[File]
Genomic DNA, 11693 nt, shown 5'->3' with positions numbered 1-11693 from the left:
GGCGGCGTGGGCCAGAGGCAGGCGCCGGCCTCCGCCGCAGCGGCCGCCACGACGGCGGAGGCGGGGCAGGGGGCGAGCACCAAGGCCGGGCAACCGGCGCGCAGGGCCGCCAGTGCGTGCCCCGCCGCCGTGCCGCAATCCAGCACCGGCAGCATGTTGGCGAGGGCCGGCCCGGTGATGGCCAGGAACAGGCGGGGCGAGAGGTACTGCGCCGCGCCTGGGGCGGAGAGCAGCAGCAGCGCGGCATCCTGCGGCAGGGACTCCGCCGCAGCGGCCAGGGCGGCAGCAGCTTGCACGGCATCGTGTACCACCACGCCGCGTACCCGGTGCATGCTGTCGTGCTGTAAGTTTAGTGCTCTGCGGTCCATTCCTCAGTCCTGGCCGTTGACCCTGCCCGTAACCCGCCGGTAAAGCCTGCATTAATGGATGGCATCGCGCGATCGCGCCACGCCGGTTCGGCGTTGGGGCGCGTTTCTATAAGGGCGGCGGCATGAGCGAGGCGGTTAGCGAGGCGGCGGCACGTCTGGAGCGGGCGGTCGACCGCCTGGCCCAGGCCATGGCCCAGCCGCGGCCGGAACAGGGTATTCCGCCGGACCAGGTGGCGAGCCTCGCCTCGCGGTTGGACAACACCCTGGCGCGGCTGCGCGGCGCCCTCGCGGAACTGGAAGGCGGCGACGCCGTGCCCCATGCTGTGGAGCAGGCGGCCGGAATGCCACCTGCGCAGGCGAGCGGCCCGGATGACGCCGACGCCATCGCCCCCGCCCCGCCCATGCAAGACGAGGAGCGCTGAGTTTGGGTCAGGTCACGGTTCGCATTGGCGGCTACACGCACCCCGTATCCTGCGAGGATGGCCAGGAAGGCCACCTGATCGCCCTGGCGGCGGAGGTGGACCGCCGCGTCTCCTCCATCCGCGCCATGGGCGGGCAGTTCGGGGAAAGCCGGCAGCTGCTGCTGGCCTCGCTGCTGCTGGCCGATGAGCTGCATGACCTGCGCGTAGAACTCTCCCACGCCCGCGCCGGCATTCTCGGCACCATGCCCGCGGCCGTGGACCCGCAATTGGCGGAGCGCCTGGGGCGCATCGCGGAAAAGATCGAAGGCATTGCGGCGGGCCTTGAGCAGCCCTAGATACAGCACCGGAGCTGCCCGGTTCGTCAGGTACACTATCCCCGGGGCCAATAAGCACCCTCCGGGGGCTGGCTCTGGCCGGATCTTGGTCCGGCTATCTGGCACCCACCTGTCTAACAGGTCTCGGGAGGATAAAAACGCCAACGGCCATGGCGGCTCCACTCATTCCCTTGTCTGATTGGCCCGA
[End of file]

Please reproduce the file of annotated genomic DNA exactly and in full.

Genomic DNA, 11693 nt, shown 5'->3' with positions numbered 1-11693 from the left:
GGCGGCGTGGGCCAGAGGCAGGCGCCGGCCTCCGCCGCAGCGGCCGCCACGACGGCGGAGGCGGGGCAGGGGGCGAGCACCAAGGCCGGGCAACCGGCGCGCAGGGCCGCCAGTGCGTGCCCCGCCGCCGTGCCGCAATCCAGCACCGGCAGCATGTTGGCGAGGGCCGGCCCGGTGATGGCCAGGAACAGGCGGGGCGAGAGGTACTGCGCCGCGCCTGGGGCGGAGAGCAGCAGCAGCGCGGCATCCTGCGGCAGGGACTCCGCCGCAGCGGCCAGGGCGGCAGCAGCTTGCACGGCATCGTGTACCACCACGCCGCGTACCCGGTGCATGCTGTCGTGCTGTAAGTTTAGTGCTCTGCGGTCCATTCCTCAGTCCTGGCCGTTGACCCTGCCCGTAACCCGCCGGTAAAGCCTGCATTAATGGATGGCATCGCGCGATCGCGCCACGCCGGTTCGGCGTTGGGGCGCGTTTCTATAAGGGCGGCGGCATGAGCGAGGCGGTTAGCGAGGCGGCGGCACGTCTGGAGCGGGCGGTCGACCGCCTGGCCCAGGCCATGGCCCAGCCGCGGCCGGAACAGGGTATTCCGCCGGACCAGGTGGCGAGCCTCGCCTCGCGGTTGGACAACACCCTGGCGCGGCTGCGCGGCGCCCTCGCGGAACTGGAAGGCGGCGACGCCGTGCCCCATGCTGTGGAGCAGGCGGCCGGAATGCCACCTGCGCAGGCGAGCGGCCCGGATGACGCCGACGCCATCGCCCCCGCCCCGCCCATGCAAGACGAGGAGCGCTGAGTTTGGGTCAGGTCACGGTTCGCATTGGCGGCTACACGCACCCCGTATCCTGCGAGGATGGCCAGGAAGGCCACCTGATCGCCCTGGCGGCGGAGGTGGACCGCCGCGTCTCCTCCATCCGCGCCATGGGCGGGCAGTTCGGGGAAAGCCGGCAGCTGCTGCTGGCCTCGCTGCTGCTGGCCGATGAGCTGCATGACCTGCGCGTAGAACTCTCCCACGCCCGCGCCGGCATTCTCGGCACCATGCCCGCGGCCGTGGACCCGCAATTGGCGGAGCGCCTGGGGCGCATCGCGGAAAAGATCGAAGGCATTGCGGCGGGCCTTGAGCAGCCCTAGATACAGCACCGGAGCTGCCCGGTTCGTCAGGTACACTATCCCCGGGGCCAATAAGCACCCTCCGGGGGCTGGCTCTGGCCGGATCTTGGTCCGGCTATCTGGCACCCACCTGTCTAACAGGTCTCGGGAGGATAAAAACGCCAACGGCCATGGCGGCTCCACTCATTCCCTTGTCTGATTGGCCCGA